• Inequalities and disadvantage have been exacerbated through the pandemic: those families and children from more disadvantaged backgrounds who are most likely to benefit from ECEC support were least likely to be able to access or use formal ECEC.
  • COVID-19 has intensified long-term issues around affordability of ECEC for parents.
  • Working mothers were more likely than working fathers to say that access to childcare during the COVID-19 pandemic impacted on their ability to work ‘as usual’.
  • Parents, particularly mothers, reported substantial, sustained and ongoing negative impact on their wellbeing and mental health throughout the pandemic.
  • Parents reported substantial, sustained and ongoing negative impacts on their children’s development and wellbeing due to lockdowns, restrictions on households mixing and the pandemic more broadly.
  • ECEC will play an essential role in the catch-up and recovery for children under five.

The report’s recommendations included:

  • Bringing existing “Free Entitlement” (15/30 hours) in line with the actual cost of delivery by government, to be reviewed annually.
  • Expanding 30-hour provision to all three-year-olds, regardless of parents’ income or employment status, to enable labour market entry and changeable patterns of work and allow catch-up for children’s school-readiness (England).
  • Extending the 30 free hours a week offer in England to 52 weeks a year, to further address school readiness and to reflect the realities of parents’ working lives.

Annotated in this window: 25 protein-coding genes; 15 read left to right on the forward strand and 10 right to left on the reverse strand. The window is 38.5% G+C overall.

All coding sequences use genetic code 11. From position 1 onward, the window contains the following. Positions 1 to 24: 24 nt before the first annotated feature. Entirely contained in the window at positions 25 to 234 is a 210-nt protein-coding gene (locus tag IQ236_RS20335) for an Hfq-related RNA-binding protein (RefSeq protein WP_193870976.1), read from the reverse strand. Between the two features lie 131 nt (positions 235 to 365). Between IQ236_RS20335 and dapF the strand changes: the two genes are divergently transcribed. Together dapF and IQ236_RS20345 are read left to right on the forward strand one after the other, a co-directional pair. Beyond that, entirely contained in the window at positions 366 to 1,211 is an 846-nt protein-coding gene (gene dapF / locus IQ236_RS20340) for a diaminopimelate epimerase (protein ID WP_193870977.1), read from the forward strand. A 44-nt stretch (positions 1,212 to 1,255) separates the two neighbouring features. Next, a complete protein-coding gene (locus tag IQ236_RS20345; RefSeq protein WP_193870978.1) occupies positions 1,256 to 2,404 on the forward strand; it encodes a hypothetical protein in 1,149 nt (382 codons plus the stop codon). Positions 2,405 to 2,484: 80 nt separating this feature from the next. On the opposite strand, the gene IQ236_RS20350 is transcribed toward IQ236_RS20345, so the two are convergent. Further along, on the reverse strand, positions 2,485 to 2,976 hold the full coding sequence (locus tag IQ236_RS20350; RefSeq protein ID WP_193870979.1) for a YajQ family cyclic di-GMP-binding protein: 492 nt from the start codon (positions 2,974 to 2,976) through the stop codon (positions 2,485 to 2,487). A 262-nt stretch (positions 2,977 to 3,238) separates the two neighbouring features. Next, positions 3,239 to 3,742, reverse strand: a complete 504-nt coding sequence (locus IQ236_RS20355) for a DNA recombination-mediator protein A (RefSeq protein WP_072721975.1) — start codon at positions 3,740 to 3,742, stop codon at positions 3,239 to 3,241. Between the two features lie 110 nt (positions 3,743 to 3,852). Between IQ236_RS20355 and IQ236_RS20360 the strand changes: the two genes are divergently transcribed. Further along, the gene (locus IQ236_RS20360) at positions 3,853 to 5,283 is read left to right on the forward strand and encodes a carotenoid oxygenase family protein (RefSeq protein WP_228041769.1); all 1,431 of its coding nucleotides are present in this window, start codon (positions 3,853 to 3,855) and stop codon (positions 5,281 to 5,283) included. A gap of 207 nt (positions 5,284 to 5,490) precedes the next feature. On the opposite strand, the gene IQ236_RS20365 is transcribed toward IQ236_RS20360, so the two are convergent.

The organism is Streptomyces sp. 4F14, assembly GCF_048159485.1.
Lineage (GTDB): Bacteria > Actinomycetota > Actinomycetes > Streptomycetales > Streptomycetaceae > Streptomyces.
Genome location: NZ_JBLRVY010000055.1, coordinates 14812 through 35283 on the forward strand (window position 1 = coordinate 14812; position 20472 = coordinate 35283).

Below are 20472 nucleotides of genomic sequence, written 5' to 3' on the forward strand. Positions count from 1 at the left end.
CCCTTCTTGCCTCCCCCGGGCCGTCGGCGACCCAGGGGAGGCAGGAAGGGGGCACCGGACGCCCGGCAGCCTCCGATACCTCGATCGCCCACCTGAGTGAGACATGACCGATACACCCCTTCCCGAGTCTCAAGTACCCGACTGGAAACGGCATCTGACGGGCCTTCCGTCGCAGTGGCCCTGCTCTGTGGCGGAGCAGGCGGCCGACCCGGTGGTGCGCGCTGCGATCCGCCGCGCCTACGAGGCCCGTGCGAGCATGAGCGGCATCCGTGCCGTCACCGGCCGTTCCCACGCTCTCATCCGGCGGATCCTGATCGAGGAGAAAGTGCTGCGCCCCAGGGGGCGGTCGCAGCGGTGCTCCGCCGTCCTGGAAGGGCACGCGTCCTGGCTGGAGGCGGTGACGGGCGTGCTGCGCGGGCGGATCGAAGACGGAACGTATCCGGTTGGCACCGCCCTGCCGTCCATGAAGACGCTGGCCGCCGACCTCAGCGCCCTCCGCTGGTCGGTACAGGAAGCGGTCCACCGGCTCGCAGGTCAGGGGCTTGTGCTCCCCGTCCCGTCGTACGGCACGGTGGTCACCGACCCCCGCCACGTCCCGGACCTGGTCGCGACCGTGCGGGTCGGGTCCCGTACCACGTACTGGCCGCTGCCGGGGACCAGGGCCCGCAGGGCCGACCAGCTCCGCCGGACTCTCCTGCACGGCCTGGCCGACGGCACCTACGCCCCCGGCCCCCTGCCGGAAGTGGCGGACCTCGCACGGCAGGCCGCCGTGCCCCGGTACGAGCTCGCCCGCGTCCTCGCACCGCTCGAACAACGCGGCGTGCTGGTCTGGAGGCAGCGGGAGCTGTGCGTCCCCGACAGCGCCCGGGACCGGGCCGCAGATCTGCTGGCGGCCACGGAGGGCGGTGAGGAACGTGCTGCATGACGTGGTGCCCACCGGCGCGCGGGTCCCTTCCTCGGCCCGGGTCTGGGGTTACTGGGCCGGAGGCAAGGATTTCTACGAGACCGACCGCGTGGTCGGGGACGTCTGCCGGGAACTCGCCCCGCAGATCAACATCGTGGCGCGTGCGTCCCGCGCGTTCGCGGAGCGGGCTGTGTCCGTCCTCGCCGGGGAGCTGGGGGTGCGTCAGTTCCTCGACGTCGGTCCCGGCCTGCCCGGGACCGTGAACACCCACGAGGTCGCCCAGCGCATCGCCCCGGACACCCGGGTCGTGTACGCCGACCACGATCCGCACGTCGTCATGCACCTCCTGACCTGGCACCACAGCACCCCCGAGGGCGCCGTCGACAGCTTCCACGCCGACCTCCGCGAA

• Creating a sustainable and progressive career paths in early years, with pay progression reflecting skills and experience, backed up by government sector-wide pay framework and supported by sufficient funding.
  • A recruitment campaign to attract staff into ECEC.
  • Investment in community-based provision - playgroups, and children’s centres - for those who do not use ECEC settings.

Workforce crisis ‘made a lot worse’

Commenting on the report findings Purnima Tanuku OBE, chief executive of National Day Nurseries Association (NDNA) said: ‘We agree that the pandemic has pushed the early education sector into a deeper crisis. Our own research throughout the pandemic has shown how closures increased, especially in areas of deprivation. We have also seen a workforce crisis that existed before the pandemic, made a lot worse.

‘Evidence overwhelmingly shows how important early years are for a child’s development, learning and educational outcomes. Therefore, any recovery has to start with getting it right in early education and care.

‘Throughout the pandemic we have seen early years treated as an afterthought in terms of investment, practical support and financial help, so it is not surprising to see how this has impacted on children, families and nurseries.

‘The parental views are damning of Government support to families and early years settings.  Fewer than one in five parents thought the Government had done enough to support families in the second wave of the pandemic, and less than 17% agreed they had done enough for providers. This has to be a wake-up call for Ministers to listen and do more.

‘While over half of settings highlighting it was harder to recruit in the second wave of the pandemic we are seeing this situation becoming more desperate for providers. We need urgent action from the Government on ways to encourage more people into the sector to ensure nurseries can continue to offer the high quality childcare places that children deserve and families need.’

  • For more information: childcare-during-covid.org